Sue Kerman’s research into Jerusalem in the 19th Century has resulted in a fine, albeit slight, fictionalization of an intriguing character’s career in Palestine of the time. It contains a loose-fitting framework of a contemporary story bracketing a purported history of a Jewish widow who decides she will go to Jerusalem, since she doesn’t have anything too compelling to keep her in New York.
Ms. Kerman tells the story through entries in the protagonist’s journal, and travel articles for the New York Times. The author intends a portrait of Jerusalem at a time when it was in the control of Muslims, but had significant Jewish and Christian populations, which were socially inferior at the time. At this task, she succeeds pretty well: we get insight into the issues that seem unfortunately to plague Jerusalem almost to this day – fanaticism, tension, intolerance. We get a balanced account of how families and foreigners try to cope and make ends meet, but overall, the story is slight and shallow. Jerusalem is the real center of attention here, but Ms. Kerman does add a twist at the end that partway lays the foundation for the light, oblique touch that precedes it.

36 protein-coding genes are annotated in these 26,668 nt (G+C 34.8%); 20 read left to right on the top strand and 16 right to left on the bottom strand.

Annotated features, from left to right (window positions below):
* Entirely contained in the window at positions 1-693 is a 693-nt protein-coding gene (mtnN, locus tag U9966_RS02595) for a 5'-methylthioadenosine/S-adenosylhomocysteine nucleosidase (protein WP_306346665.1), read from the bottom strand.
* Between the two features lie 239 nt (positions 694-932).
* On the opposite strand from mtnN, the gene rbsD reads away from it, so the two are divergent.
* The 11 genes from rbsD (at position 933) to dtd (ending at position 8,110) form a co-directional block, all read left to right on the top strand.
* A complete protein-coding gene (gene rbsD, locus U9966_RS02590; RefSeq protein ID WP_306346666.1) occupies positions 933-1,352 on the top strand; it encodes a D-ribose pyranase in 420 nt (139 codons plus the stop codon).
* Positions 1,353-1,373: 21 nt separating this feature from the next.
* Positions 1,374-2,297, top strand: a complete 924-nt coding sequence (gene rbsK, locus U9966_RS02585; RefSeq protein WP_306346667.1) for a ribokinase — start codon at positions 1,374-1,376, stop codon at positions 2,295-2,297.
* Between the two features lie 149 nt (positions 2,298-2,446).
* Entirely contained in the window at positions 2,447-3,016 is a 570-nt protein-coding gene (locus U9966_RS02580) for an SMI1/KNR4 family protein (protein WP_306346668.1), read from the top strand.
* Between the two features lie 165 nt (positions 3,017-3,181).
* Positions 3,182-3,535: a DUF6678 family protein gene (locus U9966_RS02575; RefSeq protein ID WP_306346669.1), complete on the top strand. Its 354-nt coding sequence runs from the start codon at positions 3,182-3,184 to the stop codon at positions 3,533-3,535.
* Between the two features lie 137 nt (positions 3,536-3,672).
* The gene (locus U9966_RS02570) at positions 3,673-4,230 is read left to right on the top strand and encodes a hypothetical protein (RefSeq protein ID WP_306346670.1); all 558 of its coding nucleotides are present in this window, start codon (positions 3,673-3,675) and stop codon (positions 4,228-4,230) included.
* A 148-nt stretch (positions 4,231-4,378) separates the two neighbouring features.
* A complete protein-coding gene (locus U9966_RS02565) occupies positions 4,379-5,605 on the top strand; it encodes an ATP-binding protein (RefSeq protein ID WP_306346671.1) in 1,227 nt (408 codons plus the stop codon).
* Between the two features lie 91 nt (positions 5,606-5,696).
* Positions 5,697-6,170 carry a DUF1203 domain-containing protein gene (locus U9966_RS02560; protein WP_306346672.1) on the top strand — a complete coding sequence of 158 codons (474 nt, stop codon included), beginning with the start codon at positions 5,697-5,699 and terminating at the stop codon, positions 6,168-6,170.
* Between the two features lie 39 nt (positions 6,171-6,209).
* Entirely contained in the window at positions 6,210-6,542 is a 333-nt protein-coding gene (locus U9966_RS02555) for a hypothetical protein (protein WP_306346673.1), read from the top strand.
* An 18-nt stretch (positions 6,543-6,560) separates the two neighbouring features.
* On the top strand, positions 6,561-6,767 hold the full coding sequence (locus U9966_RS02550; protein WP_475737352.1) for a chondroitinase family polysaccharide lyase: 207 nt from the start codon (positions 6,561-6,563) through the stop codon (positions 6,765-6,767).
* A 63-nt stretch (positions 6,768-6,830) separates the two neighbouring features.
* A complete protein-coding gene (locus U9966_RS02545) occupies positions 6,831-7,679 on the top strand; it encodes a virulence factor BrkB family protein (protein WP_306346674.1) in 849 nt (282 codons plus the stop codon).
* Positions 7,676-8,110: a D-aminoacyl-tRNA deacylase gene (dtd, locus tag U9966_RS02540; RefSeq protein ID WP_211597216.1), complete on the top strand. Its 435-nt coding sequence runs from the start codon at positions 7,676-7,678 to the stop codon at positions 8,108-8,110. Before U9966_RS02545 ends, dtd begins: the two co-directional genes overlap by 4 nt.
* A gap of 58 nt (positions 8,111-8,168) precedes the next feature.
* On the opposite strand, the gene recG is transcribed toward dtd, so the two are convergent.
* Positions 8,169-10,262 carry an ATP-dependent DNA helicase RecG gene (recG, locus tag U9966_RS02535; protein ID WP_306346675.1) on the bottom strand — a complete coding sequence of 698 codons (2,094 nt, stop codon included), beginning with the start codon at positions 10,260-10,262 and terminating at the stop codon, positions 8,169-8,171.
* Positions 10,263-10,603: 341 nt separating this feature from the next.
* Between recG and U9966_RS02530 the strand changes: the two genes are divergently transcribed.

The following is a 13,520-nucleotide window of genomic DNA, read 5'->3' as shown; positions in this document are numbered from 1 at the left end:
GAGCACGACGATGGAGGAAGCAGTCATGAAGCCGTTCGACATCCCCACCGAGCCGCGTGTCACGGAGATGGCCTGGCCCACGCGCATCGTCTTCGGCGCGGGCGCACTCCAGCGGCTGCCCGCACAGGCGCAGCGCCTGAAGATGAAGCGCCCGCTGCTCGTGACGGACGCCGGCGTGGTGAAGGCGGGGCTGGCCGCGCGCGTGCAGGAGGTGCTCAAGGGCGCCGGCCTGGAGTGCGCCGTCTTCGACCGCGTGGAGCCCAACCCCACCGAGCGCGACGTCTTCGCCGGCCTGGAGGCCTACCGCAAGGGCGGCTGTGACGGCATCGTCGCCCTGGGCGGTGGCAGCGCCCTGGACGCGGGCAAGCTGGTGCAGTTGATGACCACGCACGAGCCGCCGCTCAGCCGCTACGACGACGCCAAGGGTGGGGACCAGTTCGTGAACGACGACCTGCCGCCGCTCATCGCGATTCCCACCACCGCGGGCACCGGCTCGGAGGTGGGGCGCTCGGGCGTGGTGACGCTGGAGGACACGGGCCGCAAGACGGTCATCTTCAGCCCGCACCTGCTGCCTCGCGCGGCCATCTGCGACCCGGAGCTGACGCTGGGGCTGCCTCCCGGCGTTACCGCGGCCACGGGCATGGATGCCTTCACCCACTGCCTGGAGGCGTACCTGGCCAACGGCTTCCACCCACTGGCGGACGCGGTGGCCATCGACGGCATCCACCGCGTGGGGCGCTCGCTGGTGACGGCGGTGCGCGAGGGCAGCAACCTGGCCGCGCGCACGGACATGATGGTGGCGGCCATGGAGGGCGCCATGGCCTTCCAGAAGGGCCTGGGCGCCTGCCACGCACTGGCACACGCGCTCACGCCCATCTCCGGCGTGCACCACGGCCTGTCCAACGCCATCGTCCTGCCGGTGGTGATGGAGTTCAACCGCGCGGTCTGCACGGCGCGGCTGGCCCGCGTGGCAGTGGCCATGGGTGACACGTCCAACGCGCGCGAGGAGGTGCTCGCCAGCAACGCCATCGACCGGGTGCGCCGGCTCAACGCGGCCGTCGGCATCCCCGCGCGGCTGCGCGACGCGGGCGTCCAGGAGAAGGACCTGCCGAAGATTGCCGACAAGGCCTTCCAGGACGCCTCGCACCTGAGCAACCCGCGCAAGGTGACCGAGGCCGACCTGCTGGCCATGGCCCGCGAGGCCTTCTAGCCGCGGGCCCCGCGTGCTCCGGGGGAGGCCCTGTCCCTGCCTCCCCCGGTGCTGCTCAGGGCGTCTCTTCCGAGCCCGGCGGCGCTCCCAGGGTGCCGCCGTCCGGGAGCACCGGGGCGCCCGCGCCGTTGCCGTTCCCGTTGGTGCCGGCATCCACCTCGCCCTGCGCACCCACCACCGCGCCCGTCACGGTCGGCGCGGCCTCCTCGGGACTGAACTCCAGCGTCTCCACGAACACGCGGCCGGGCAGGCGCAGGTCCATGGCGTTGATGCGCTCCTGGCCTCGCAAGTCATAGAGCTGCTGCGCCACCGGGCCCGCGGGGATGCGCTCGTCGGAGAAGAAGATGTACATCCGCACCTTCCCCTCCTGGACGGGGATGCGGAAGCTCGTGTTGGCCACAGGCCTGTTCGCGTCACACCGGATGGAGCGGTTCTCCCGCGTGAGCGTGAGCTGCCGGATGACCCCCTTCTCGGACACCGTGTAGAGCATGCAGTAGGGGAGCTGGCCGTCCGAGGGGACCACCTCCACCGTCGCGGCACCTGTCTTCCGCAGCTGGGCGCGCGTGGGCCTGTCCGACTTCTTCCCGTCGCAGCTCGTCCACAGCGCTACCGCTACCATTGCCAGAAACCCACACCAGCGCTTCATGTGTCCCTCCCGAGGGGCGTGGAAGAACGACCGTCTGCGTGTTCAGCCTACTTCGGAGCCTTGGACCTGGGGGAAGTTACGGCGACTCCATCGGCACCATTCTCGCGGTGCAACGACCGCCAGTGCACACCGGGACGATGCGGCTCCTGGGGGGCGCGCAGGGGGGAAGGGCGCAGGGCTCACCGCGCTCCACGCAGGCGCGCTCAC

If you’re interested in Jerusalem at the middle of the 19th Century, this book will provide an effective glimpse into it. Also, it’s a light, fairly entertaining read, that will divert you with its construct and inform you with its details.